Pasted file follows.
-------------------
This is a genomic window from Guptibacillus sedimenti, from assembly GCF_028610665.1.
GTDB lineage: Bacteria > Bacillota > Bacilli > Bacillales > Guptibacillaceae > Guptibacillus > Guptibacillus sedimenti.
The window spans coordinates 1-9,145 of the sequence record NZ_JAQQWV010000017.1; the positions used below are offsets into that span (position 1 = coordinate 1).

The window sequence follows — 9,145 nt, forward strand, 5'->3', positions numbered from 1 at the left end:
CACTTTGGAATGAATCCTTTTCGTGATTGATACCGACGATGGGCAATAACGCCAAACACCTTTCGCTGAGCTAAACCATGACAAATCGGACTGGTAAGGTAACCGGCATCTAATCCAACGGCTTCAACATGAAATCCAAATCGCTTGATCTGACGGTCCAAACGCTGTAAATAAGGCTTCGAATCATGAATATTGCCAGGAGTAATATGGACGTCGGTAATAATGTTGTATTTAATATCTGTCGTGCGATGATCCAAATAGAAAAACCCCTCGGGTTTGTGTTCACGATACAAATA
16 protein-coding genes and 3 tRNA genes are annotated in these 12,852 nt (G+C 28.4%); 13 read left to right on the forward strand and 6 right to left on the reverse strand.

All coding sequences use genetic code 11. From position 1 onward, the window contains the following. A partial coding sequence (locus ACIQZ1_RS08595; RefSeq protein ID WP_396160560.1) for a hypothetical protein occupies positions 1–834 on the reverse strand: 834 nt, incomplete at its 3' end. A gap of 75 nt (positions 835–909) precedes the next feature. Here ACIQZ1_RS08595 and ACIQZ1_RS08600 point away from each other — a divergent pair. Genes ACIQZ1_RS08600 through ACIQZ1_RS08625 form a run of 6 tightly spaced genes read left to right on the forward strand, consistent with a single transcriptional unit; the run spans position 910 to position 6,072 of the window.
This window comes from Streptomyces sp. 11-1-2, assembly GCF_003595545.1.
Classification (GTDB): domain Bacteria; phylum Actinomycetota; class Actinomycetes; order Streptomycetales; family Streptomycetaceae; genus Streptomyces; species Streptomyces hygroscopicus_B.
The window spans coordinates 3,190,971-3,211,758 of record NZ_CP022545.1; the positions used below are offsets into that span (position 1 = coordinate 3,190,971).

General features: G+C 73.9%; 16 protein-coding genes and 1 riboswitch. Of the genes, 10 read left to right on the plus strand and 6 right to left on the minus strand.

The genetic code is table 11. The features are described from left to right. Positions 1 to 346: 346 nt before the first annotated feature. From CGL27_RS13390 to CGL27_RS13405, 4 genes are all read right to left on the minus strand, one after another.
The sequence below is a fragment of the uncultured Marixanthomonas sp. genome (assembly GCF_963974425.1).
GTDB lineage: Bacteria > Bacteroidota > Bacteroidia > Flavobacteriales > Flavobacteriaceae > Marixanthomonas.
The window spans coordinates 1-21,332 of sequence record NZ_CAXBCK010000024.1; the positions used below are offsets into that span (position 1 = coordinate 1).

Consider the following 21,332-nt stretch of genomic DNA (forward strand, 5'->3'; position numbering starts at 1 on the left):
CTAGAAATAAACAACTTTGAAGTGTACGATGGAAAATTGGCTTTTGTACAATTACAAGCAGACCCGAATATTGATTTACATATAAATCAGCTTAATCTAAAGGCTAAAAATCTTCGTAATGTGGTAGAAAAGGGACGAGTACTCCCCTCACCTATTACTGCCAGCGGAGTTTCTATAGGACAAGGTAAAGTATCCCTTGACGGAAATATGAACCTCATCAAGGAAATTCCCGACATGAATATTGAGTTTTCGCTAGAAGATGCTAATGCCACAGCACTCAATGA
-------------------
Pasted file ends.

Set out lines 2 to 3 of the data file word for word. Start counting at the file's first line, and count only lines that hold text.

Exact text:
GTDB lineage: Bacteria > Bacillota > Bacilli > Bacillales > Guptibacillaceae > Guptibacillus > Guptibacillus sedimenti.
The window spans coordinates 1-9,145 of the sequence record NZ_JAQQWV010000017.1; the positions used below are offsets into that span (position 1 = coordinate 1).